waynes world

The Scarborough roots of Wayne's World

After a long-ish period of dormancy, it seems Scarborough native Mike Myers is everywhere these days. He published a book last year – Canada – which chronicles his early years growing up in Scarborough, and the affect that offbeat Canadian culture has played in all of his work.

Perhaps even more (in)famously, President Trump referenced his most popular character Wayne Campbell’s “Not!” joke in a tweet recently.

Wayne’s World turns 25 this month and aside from being appropriated by Trump, is being celebrated roundly for holding up and reminding us of a time when Saturday Night Live was actually funny and not a one-note partisan chainsaw.

For many, Wayne’s World the movie (or the SNL sketch) was their first introduction to the Wayne character, and even after all these years it comes as a surprise that Myers had been honing Wayne for a decade previous on local Toronto television. 

Myers created the Wayne character as a “bit” to do at parties to impress girls. “Wayne” was a stereotypical Canadian guy, loved hockey and beer, and was cut from the same cloth as classic Canadiana hosers like Bob and Doug McKenzie (Rick Moranis and Dave Thomas (SCTV and Strange Brew). 

He took the character with him when he performed at Second City, and met fellow stand-up Christopher Ward, who was being groomed by Citytv head honcho Moses Znaimer to serve as the station's very first Video Jockey in a late-night series entitled CityLimits (1983), which was a test pilot for the in-development MuchMusic network.

Recalling the hilarious antics of Myers, Ward invited him to come on the show occasionally as Wayne, his rowdy cousin from Scarborough.

Myers remembers in Canada that one of his highest praises was hearing that Citytv received numerous complaints about letting Scarborough ruffians on the Canadian airwaves.

Ward went on to be a member of the Ming Tea band in the Austin Powers films, and they remain close friends today (Myers also appeared as Wayne in the music video for Ward’s song “Boys and Girls”).

A few years later in 1987, Myers again turned up as Wayne in CBC’s late-night music series It’s Only Rock’N’Roll, hosting “Wayne’s Power Minute.”

It was a play on MuchMusic’s then popular metal show “The Power Hour” and took place in the back of a panel van dubbed “The Shaggin’ Wagon,” which was named after the infamous caravan parked behind CFTO studios in Scarborough owned by children’s entertainer Uncle Bobby).

By this point, Myers had a killer demo reel and along with his fine work at Second City, was scooped up by Lorne Michaels for Saturday Night Live in 1989, where Wayne’s World debuted as a skit that added the character of Garth Algar (played by Dana Carvey).

The conceit of the skit was that Wayne and Garth were hosts of a public access series entitled “Wayne’s World”, and was heavily indebted to the kinds of series which Myers would have seen airing on Scarborough Cable 10 back in the day.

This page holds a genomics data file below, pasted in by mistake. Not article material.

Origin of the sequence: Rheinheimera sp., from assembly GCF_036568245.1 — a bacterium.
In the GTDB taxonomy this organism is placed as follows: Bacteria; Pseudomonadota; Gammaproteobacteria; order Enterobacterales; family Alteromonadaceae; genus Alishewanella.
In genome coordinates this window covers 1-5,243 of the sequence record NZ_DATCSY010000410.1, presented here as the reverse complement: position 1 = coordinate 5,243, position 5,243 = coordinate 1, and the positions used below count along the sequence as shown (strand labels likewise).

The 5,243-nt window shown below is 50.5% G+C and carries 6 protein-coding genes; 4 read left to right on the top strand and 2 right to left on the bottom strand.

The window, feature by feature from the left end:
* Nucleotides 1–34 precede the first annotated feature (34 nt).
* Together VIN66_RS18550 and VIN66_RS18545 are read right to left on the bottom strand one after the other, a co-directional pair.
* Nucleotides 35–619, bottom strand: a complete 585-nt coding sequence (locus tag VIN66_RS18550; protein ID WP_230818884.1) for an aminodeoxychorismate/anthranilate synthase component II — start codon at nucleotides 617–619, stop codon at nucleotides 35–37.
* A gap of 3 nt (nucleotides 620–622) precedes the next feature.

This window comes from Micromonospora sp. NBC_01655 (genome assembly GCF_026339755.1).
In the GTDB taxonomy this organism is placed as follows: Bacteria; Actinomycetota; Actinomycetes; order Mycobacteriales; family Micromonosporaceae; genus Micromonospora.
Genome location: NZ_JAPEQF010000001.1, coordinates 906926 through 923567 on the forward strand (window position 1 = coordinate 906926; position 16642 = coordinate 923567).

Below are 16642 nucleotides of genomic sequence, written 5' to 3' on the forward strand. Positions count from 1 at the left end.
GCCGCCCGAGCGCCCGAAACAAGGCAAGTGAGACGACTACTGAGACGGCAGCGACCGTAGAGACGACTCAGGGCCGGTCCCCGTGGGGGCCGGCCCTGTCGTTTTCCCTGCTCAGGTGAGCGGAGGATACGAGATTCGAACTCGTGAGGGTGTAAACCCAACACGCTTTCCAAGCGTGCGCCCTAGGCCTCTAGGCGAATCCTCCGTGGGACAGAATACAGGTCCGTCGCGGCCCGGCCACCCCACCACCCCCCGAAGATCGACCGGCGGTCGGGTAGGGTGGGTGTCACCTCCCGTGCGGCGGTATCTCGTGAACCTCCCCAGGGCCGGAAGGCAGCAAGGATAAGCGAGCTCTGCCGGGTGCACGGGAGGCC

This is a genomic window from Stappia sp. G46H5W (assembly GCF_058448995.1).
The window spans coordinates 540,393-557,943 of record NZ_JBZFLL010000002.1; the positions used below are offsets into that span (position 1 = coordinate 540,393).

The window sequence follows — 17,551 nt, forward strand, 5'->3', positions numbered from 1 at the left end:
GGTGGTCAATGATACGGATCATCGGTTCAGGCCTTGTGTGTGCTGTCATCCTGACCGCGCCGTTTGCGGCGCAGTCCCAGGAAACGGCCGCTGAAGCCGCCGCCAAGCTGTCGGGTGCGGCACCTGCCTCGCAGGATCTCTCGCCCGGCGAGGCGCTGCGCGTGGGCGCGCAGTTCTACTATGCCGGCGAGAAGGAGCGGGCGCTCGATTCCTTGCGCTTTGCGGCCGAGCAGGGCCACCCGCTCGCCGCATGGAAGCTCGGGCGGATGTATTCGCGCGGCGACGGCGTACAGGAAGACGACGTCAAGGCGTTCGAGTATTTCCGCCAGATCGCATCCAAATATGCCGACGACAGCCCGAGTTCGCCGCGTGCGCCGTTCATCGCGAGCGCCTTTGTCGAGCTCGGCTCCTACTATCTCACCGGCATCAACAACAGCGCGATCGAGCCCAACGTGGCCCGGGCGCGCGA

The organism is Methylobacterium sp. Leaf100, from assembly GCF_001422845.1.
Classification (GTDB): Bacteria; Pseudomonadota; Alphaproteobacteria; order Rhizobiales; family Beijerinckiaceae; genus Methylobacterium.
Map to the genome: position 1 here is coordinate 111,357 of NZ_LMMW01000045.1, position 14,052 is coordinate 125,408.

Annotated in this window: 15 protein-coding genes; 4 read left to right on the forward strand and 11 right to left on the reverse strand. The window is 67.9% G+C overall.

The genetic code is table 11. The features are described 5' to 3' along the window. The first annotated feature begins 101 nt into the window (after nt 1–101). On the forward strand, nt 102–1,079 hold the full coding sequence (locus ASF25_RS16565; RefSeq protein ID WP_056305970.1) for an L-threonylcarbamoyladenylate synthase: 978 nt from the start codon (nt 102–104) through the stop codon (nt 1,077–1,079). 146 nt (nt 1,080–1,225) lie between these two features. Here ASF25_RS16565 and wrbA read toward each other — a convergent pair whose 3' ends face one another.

Long before the internet made such programming largely irrelevant, local community access channels (usually found broadcasting at 10 on the dial) aired low-budget filler designed to educate and inform viewers between bouts of scrolling TV listings.

They were often hosted and produced by amateur volunteers and beset with technical difficulties. There was a certain freedom which made for compelling viewing, and one of the classics to emerge from Scarborough Cable 10 was “Hockey Night in Scarborough”, pretty much as good as it sounds.

Also in the late 1980s, YTV aired a late night series entitled Rec Room, hosted by two teens (Jan and Steve) broadcasting and interviewing guests out of their wood panelled basement. While the timing is close, could Myers have based some elements of the Wayne’s World sketch on this low-budget production?

As the sketch grew in popularity, it became obvious that the concept was strong enough to carry a feature film, and Myers set about writing a script. While set in a fictional suburb of Chicago called “Aurora,” it is patently meant to be Scarborough.

The film’s biggest moment – when Wayne, Garth and their posse sing along to Queen’s “Bohemian Rhapsody” while driving in a powder blue AMC Pacer – is no doubt based on the popular 70s/80s culture of driving up and down Yonge street while blasting tunes.

Wayne and Garth spend a lot of time at Stan Mikita’s Donuts (an obvious homage to Tim Horton), while Police officer Koharski is named after an incident which occurred on Hockey Night in Canada when New Jersey Devil’s coach Jim Schoenfeld yelled at referee Don Koharski “Have another donut you fat pig!”

Wayne meets love interest Cassandra at “the Gasworks” (named after the popular Toronto music venue). Myer’s love of campy late night TV is evident in the opening scenes when the villainous Benjamin Oliver (Rob Lowe) is channel surfing and comes across ads for The Clapper and Chia Pet.

Wayne’s World was a huge hit at the box office, spawning a sequel and ubiquitous catchphrases which have thrived ever since, guaranteeing it forever a place in the pantheon of classic 1990s filmdom.

Those 25 years since its initial release in theatres have flown by and while many things might have changed, Wayne’s World remains as much a product of Scarborough and Toronto as Myers himself.

Ed Conroy's Retrontario plumbs the seedy depths of Toronto flea markets, flooded basements, thrift shops and garage sales, mining old VHS and Betamax tapes that less than often contain incredible moments of history that were accidentally recorded but somehow survived the ravages of time. You can find more amazing discoveries at www.retrontario.com.

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